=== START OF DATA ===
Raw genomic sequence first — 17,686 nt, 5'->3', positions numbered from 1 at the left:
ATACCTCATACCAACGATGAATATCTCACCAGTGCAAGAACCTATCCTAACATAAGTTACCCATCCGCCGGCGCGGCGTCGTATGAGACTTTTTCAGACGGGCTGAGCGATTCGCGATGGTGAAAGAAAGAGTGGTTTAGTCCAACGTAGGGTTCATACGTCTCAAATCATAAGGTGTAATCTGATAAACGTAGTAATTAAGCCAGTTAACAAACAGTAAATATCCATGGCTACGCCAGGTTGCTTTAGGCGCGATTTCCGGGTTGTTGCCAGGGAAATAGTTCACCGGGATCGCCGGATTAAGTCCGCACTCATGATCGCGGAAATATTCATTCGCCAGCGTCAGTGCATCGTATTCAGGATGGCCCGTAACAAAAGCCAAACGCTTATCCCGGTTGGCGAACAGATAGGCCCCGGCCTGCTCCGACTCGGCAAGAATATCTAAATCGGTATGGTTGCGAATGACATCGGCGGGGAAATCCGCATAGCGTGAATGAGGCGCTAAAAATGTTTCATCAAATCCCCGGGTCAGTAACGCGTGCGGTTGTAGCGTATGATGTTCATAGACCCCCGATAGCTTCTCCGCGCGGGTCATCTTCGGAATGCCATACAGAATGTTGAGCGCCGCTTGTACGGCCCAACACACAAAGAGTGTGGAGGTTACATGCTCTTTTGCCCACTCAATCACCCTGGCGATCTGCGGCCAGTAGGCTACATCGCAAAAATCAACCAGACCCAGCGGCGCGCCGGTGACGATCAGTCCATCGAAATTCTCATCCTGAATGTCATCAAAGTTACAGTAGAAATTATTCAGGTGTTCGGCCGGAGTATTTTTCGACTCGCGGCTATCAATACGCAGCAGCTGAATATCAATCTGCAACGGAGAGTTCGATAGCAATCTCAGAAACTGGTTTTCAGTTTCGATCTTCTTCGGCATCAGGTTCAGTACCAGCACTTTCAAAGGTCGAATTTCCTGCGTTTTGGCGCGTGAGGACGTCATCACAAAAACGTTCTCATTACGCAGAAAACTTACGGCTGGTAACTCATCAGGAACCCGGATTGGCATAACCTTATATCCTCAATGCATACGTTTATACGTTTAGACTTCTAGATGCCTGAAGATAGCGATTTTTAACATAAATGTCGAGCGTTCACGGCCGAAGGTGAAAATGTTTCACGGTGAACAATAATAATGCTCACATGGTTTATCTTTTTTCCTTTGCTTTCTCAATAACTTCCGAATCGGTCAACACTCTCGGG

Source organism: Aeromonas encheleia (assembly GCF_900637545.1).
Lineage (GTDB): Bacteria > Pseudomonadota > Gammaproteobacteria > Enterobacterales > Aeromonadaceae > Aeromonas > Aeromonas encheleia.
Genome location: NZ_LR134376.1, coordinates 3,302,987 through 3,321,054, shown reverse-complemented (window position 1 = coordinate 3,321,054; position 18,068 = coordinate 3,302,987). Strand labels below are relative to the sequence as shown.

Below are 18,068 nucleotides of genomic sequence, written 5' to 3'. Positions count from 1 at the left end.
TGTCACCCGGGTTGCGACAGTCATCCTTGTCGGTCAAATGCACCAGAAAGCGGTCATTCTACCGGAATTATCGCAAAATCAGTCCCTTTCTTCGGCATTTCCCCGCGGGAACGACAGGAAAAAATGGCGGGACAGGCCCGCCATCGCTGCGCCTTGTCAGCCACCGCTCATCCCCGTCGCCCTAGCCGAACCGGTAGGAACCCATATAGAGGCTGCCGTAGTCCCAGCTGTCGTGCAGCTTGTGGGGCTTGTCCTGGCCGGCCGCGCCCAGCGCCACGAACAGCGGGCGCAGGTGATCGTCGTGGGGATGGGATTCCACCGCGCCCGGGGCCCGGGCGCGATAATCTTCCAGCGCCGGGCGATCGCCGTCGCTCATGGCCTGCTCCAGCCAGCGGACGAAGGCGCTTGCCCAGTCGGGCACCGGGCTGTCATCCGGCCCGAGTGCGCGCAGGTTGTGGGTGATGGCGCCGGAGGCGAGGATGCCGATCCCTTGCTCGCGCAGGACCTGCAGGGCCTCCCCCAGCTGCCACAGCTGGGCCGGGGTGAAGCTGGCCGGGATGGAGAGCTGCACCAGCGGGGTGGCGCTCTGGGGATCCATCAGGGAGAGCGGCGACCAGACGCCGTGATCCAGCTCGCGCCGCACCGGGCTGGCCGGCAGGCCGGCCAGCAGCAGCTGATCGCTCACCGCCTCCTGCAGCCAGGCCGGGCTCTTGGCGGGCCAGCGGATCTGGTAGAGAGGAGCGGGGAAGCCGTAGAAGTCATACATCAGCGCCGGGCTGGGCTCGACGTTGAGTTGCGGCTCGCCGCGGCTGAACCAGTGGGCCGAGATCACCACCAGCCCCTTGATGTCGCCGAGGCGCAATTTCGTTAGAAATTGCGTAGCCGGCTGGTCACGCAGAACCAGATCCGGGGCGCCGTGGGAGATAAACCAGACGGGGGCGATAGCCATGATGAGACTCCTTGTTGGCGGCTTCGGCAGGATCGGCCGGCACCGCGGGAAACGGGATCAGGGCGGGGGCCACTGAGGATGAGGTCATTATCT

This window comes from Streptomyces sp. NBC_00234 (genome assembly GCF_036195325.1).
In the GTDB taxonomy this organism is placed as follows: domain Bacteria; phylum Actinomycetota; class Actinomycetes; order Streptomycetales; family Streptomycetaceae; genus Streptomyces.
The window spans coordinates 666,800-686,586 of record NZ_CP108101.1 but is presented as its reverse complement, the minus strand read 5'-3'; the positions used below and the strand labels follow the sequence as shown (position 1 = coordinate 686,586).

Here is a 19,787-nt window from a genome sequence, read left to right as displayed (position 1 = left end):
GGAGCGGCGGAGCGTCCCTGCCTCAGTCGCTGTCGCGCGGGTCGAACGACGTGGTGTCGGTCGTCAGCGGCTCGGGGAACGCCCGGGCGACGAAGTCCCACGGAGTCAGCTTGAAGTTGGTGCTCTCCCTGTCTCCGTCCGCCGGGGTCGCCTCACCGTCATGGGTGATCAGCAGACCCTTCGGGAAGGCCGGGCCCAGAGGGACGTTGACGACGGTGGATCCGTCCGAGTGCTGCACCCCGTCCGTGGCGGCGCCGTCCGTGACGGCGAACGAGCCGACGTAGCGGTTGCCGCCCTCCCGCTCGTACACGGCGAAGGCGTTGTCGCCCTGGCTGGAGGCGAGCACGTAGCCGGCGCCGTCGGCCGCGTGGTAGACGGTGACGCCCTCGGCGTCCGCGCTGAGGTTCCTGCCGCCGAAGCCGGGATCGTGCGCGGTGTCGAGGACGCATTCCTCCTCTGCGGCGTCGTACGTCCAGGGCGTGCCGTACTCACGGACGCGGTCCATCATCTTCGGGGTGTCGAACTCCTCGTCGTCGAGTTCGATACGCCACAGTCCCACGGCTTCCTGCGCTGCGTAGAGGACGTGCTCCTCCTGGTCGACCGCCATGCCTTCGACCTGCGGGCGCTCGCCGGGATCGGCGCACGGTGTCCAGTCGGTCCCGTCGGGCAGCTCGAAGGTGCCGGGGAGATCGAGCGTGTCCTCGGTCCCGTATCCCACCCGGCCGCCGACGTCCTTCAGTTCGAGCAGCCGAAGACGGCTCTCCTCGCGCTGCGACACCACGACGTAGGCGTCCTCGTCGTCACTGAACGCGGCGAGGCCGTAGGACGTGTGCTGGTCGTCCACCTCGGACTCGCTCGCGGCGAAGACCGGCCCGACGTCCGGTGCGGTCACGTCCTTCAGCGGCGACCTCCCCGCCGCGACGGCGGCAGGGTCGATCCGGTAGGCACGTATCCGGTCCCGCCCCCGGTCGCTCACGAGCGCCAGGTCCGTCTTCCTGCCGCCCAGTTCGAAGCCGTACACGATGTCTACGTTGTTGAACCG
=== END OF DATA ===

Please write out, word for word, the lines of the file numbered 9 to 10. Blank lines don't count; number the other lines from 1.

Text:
In the GTDB taxonomy this organism is placed as follows: domain Bacteria; phylum Actinomycetota; class Actinomycetes; order Streptomycetales; family Streptomycetaceae; genus Streptomyces.
The window spans coordinates 666,800-686,586 of record NZ_CP108101.1 but is presented as its reverse complement, the minus strand read 5'-3'; the positions used below and the strand labels follow the sequence as shown (position 1 = coordinate 686,586).